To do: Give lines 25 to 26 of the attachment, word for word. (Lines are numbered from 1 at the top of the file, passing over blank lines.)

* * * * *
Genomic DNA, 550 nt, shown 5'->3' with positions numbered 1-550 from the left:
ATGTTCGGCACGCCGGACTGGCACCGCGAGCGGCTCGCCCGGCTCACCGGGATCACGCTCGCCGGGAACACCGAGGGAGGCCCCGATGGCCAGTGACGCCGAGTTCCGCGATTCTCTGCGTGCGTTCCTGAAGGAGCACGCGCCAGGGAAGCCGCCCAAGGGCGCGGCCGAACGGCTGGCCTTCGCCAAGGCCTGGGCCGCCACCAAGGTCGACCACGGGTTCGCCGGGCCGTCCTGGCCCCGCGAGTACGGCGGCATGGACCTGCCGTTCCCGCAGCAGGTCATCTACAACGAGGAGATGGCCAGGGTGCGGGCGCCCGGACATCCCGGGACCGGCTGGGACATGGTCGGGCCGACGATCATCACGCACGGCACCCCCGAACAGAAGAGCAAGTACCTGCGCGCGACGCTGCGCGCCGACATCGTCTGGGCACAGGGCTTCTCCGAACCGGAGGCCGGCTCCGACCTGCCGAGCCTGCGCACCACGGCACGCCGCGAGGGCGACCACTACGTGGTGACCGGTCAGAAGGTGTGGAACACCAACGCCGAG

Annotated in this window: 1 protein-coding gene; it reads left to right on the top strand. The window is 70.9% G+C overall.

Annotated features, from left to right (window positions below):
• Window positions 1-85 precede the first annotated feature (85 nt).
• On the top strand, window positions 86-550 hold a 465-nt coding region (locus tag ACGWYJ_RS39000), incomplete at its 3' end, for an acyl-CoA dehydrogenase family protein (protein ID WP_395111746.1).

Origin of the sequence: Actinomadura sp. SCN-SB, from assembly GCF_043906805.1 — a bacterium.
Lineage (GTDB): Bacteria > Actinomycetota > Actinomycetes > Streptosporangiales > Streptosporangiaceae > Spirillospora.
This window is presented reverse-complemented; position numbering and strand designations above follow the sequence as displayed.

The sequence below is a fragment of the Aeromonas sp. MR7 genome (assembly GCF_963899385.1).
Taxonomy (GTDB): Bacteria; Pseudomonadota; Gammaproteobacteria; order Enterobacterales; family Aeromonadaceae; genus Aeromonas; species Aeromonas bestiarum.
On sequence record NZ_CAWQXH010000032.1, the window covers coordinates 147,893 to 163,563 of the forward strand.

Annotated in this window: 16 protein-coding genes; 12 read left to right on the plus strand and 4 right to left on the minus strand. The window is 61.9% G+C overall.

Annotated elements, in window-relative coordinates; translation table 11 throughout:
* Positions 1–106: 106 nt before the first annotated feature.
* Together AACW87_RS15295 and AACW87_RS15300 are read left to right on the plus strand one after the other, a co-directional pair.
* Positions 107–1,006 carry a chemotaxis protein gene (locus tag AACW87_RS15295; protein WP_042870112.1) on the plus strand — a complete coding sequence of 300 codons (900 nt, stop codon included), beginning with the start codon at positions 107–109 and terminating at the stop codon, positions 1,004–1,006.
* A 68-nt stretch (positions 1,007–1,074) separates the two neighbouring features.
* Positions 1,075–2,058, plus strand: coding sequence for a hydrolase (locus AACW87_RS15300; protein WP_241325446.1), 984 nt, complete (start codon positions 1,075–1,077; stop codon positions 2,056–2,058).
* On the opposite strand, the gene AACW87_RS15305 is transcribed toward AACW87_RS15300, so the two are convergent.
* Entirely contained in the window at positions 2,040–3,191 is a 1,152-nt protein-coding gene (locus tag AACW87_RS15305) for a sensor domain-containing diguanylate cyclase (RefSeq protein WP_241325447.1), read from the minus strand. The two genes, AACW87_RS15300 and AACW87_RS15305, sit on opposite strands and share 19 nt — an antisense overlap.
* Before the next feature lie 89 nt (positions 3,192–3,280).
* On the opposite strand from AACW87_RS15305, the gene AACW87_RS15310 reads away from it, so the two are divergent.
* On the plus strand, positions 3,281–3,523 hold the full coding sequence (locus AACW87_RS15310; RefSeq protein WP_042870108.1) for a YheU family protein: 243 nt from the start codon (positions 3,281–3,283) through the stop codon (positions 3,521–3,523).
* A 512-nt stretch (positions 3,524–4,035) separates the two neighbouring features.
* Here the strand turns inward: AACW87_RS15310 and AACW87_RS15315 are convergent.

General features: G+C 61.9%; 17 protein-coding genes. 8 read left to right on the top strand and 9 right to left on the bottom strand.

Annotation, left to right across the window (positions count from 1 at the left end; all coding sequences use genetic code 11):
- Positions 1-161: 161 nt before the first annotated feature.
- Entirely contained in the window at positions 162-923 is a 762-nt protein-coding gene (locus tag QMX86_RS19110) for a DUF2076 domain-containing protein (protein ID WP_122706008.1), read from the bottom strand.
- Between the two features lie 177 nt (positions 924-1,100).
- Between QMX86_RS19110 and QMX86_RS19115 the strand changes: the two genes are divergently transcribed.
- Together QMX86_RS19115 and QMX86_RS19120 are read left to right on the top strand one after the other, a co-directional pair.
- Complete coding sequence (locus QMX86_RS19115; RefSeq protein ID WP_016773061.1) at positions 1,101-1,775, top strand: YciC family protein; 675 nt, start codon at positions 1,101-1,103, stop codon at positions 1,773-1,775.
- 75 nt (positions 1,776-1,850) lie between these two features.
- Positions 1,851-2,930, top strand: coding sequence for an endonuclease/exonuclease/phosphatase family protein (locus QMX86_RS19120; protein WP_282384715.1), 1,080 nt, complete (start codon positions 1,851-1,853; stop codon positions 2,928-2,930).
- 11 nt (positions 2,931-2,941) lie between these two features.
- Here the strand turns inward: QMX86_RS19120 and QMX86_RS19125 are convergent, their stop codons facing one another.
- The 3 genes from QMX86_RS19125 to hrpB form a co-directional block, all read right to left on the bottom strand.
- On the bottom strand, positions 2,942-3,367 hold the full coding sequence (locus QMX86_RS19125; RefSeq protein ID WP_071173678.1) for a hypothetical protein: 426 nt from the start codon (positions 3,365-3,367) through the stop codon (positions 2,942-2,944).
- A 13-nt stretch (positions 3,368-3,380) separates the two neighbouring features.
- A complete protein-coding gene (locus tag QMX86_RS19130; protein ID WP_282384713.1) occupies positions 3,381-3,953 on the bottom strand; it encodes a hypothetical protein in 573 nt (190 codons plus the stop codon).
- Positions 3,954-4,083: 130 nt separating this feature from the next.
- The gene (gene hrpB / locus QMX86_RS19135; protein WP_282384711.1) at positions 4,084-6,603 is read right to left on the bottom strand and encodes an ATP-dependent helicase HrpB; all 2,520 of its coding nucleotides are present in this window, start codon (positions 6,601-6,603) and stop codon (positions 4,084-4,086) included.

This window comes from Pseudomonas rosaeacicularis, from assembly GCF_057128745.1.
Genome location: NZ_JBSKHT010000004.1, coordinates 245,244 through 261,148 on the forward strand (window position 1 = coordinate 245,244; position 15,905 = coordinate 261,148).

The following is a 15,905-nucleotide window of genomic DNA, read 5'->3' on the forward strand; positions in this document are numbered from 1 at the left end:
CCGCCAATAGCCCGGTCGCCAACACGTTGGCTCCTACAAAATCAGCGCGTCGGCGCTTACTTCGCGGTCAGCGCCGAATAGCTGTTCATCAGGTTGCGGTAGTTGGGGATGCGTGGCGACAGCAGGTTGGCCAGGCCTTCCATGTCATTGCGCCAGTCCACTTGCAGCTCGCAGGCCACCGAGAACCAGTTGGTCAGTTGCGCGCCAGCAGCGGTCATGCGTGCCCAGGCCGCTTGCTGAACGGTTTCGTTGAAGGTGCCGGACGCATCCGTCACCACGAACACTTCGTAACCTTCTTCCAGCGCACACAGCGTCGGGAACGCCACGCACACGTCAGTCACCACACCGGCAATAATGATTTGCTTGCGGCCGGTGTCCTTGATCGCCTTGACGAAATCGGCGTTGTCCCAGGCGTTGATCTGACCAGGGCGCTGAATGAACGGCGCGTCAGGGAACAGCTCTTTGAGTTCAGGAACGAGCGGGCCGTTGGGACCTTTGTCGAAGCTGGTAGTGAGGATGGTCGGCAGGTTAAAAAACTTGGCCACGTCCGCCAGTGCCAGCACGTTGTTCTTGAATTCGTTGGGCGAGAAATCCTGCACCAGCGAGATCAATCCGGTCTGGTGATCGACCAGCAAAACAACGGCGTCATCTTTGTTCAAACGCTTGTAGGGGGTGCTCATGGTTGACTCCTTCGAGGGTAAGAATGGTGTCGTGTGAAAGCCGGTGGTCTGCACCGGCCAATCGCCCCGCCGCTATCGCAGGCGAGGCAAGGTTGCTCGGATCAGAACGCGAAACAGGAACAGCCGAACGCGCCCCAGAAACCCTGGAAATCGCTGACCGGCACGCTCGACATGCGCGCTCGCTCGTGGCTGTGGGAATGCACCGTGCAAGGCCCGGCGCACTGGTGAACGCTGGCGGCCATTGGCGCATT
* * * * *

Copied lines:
* A 512-nt stretch (positions 3,524–4,035) separates the two neighbouring features.
* Here the strand turns inward: AACW87_RS15310 and AACW87_RS15315 are convergent.